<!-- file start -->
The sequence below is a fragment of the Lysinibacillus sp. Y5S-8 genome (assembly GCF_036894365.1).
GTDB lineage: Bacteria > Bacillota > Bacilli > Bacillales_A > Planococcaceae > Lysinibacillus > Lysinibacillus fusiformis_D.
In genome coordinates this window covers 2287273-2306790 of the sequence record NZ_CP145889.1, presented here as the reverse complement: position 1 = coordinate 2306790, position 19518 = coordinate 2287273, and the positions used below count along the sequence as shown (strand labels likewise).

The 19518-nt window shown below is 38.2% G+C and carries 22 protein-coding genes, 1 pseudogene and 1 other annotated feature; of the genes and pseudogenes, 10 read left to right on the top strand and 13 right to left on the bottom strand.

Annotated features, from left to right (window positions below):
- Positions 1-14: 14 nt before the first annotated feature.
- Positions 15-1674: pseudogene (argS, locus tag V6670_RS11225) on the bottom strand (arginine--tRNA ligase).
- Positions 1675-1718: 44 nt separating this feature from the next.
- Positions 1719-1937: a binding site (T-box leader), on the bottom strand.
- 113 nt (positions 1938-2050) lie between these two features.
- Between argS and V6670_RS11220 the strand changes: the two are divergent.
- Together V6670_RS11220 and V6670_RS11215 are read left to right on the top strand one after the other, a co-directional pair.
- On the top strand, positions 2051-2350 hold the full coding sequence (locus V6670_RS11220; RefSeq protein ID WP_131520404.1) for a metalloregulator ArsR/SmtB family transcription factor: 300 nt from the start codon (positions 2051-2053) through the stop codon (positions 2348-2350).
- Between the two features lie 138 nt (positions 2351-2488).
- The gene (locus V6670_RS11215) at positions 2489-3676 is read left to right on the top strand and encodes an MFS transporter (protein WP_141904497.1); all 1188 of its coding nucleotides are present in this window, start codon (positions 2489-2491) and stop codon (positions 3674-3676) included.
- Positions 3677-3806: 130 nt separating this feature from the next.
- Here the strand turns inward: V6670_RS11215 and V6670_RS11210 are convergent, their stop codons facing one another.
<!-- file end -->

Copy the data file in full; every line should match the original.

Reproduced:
The sequence below is a fragment of the Lysinibacillus sp. Y5S-8 genome (assembly GCF_036894365.1).
GTDB lineage: Bacteria > Bacillota > Bacilli > Bacillales_A > Planococcaceae > Lysinibacillus > Lysinibacillus fusiformis_D.
In genome coordinates this window covers 2287273-2306790 of the sequence record NZ_CP145889.1, presented here as the reverse complement: position 1 = coordinate 2306790, position 19518 = coordinate 2287273, and the positions used below count along the sequence as shown (strand labels likewise).

The 19518-nt window shown below is 38.2% G+C and carries 22 protein-coding genes, 1 pseudogene and 1 other annotated feature; of the genes and pseudogenes, 10 read left to right on the top strand and 13 right to left on the bottom strand.

Annotated features, from left to right (window positions below):
- Positions 1-14: 14 nt before the first annotated feature.
- Positions 15-1674: pseudogene (argS, locus tag V6670_RS11225) on the bottom strand (arginine--tRNA ligase).
- Positions 1675-1718: 44 nt separating this feature from the next.
- Positions 1719-1937: a binding site (T-box leader), on the bottom strand.
- 113 nt (positions 1938-2050) lie between these two features.
- Between argS and V6670_RS11220 the strand changes: the two are divergent.
- Together V6670_RS11220 and V6670_RS11215 are read left to right on the top strand one after the other, a co-directional pair.
- On the top strand, positions 2051-2350 hold the full coding sequence (locus V6670_RS11220; RefSeq protein ID WP_131520404.1) for a metalloregulator ArsR/SmtB family transcription factor: 300 nt from the start codon (positions 2051-2053) through the stop codon (positions 2348-2350).
- Between the two features lie 138 nt (positions 2351-2488).
- The gene (locus V6670_RS11215) at positions 2489-3676 is read left to right on the top strand and encodes an MFS transporter (protein WP_141904497.1); all 1188 of its coding nucleotides are present in this window, start codon (positions 2489-2491) and stop codon (positions 3674-3676) included.
- Positions 3677-3806: 130 nt separating this feature from the next.
- Here the strand turns inward: V6670_RS11215 and V6670_RS11210 are convergent, their stop codons facing one another.